New Tax Brings on More Cost for Golden Glow

By: Vanessa Araiza Email
By: Vanessa Araiza Email

Julie George began her business with one tanning bed, building her company into a 21 store enterprise.

She says a new tax based around her business is putting her at a disadvantage.

She said she feels, "Somewhat violated; this industry is owned by about 70 percent women, [our] customers [are] about 70 percent women and some of our customers have said this is discriminatory."

Beginning July 1st, a 10-percent tax is being passed down to customers at tanning salons.

The controversial tax is in part of the $940 billion healthcare bill.

Obama administrators are hoping it will bring in almost $3 billion dollars over the next 10 years.

However, some tanners say it's unfair.

"The president promised not to raise our income tax and to me this is just a sneaky way of sneaking in a tax and keep[ing] his promise too," says Kristi.

Late last year, there was talk in Congress about a "botax", which would have imposed a five percent tax on cosmetic procedures.

However, that was taken out of the bill, and another tax added, one that taxes services provided by tanning salons.

George says they're trying to compensate their customers for the tax.

"What we have done to offset the tan tax for our customers is we have given them actually a $5 dollar coupon each month that they can get from our Website.” George says.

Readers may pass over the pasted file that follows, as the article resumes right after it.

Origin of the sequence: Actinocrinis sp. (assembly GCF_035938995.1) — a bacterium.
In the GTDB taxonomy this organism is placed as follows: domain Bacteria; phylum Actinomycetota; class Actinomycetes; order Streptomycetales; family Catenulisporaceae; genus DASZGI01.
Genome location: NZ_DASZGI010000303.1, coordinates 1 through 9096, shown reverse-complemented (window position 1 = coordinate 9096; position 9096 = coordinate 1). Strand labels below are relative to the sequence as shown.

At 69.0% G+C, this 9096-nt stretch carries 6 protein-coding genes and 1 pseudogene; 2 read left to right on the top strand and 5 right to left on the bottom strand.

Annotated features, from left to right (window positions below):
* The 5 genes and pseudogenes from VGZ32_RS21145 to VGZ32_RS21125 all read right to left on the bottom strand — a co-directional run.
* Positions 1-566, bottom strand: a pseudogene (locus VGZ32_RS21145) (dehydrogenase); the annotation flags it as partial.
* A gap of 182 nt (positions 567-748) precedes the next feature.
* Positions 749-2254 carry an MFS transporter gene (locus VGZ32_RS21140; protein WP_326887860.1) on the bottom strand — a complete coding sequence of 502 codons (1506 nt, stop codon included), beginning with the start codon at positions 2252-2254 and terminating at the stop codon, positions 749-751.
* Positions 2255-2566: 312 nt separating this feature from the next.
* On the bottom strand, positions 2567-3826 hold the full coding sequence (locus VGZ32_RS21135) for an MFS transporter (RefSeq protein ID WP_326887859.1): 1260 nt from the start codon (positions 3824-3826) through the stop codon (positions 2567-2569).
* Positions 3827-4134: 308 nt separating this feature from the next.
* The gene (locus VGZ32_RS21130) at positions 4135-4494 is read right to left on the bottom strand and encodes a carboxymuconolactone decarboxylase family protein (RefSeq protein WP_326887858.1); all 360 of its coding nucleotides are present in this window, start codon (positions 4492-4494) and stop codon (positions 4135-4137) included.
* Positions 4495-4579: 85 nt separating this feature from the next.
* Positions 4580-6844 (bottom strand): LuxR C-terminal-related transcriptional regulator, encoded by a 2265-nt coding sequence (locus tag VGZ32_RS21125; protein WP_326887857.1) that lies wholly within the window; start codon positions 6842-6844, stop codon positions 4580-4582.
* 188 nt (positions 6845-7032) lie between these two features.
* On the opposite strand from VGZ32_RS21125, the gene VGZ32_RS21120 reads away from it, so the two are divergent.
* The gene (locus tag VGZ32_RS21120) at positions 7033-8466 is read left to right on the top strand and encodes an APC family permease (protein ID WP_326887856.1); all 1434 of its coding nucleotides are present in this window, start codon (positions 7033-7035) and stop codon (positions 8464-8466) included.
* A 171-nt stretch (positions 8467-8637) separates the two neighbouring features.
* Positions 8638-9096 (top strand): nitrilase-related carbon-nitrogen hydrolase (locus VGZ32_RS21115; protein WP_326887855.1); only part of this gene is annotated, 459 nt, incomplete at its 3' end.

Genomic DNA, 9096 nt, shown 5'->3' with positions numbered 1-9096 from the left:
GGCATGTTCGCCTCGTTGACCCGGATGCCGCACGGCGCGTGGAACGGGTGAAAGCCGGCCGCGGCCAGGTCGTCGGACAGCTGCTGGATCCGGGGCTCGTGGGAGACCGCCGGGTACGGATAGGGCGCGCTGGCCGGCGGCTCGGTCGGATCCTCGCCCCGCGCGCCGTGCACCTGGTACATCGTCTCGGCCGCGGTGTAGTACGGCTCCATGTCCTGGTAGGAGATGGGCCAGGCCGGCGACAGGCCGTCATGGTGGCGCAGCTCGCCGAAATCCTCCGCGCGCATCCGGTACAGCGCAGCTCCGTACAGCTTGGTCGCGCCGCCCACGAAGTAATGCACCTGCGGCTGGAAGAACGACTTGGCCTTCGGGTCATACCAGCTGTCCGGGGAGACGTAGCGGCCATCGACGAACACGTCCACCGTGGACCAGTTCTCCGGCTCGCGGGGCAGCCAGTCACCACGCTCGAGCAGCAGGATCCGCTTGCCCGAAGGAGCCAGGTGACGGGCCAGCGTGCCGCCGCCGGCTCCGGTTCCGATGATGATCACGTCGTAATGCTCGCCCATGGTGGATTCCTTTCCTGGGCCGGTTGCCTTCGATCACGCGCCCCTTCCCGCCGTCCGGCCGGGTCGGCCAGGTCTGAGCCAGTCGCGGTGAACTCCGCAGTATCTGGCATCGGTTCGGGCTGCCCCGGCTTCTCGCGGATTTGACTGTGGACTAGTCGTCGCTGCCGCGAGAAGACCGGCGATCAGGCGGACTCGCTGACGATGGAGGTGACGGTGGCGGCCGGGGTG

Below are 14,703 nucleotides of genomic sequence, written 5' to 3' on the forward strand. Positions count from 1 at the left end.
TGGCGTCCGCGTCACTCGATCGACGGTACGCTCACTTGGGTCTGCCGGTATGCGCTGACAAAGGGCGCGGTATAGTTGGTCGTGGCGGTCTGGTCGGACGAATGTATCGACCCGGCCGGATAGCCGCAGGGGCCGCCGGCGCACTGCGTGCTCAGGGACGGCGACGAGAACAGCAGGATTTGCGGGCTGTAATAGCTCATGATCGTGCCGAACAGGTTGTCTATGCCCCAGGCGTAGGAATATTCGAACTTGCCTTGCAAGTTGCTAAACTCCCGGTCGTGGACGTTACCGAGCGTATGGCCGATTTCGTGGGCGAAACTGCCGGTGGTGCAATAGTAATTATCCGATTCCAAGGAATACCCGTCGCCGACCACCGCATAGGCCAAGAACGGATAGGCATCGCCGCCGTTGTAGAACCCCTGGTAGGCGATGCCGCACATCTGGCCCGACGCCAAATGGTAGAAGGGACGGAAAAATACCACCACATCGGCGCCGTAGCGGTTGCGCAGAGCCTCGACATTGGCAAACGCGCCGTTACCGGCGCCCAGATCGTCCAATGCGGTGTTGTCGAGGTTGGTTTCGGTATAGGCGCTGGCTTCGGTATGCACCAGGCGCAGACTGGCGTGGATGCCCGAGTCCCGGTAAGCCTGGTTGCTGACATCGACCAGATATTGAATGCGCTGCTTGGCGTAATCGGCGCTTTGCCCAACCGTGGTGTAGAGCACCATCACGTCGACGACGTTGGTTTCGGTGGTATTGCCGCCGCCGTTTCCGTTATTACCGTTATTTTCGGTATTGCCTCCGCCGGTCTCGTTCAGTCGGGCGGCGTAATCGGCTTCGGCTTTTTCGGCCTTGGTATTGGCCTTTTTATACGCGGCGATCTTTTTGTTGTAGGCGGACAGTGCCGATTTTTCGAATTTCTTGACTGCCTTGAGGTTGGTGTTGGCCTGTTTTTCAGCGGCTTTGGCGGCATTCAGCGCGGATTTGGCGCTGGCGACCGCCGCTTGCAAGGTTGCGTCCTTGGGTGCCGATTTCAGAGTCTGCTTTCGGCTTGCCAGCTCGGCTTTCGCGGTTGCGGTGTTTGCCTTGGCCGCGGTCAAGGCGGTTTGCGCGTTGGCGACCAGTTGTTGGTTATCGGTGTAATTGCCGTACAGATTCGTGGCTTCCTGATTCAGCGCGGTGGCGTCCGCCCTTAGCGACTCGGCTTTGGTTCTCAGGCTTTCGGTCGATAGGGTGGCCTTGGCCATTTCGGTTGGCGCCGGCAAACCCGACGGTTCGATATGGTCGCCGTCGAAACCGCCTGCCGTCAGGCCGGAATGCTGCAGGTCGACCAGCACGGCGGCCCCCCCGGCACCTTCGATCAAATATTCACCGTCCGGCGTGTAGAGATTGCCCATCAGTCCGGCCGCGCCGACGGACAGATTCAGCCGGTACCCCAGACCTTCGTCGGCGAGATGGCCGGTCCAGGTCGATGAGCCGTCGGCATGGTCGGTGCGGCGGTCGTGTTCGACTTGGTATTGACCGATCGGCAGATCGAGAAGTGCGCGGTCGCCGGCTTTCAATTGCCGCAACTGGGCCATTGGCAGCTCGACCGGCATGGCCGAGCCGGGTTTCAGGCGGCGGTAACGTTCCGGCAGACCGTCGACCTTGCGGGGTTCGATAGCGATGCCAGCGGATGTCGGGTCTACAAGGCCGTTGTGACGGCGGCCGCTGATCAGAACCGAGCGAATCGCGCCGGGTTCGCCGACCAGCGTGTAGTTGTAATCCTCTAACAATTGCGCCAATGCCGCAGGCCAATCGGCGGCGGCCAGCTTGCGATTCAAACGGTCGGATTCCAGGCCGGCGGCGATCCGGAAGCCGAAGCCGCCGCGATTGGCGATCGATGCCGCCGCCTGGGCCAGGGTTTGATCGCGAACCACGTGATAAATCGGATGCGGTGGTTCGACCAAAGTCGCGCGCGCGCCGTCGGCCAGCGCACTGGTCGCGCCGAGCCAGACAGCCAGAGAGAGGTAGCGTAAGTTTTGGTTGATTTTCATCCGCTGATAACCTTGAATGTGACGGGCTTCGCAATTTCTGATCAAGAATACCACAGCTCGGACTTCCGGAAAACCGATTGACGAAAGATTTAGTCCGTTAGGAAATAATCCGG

In the past three months, Son Nyguen, has increased his profit because of tanning beds.

However, that added cash flow could soon dry up. "It's going to be bad, lose 10 percent and then lose another 10," he said.

"What scares me as a business owner is if they tax this, what next small industry are they going to tax," George concluded.

News 4 spoke with a dermatologist Thursday.

They said they are not for bringing another tax on people.

However, they said there is a growing problem with cancer, especially melanoma, a popular cancer found in a lot of young girls.

Rather than bringing on a tax, they would like to see more restrictions on minors and advertising.

The American Academy of Dermatology applauded the new tax, because of the associated risks that follow indoor tanning.

It’s estimated the United States spends $1.8 billion dollars treating skin cancers.

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  • by bunny Location: Dothan on Jul 2, 2010 at 04:18 PM
    Those things are incredibly horrible for your skin, but hey, if you want to look like a raisin by the time you're 30, go right ahead. As far as the tax goes, it doesn't bother me, but then I don't use those cancer beds. Oh, and the "get back at white people" comment, that is just absurd.
  • by wendy Location: dothan on Jul 1, 2010 at 11:26 PM
    70% women use tanning salons, and also 70% owned by woman. People of color usually do not tan at salons. This could be a 'get back at white people' tatic.
  • by GH Location: Enterprise on Jul 1, 2010 at 06:28 PM
    First a new Tobacco tax, now a tan tax. Whats next. No outrage from the American sheep so it'll continue. Maybe a tax on alcohol or ammo will bring out the ire.
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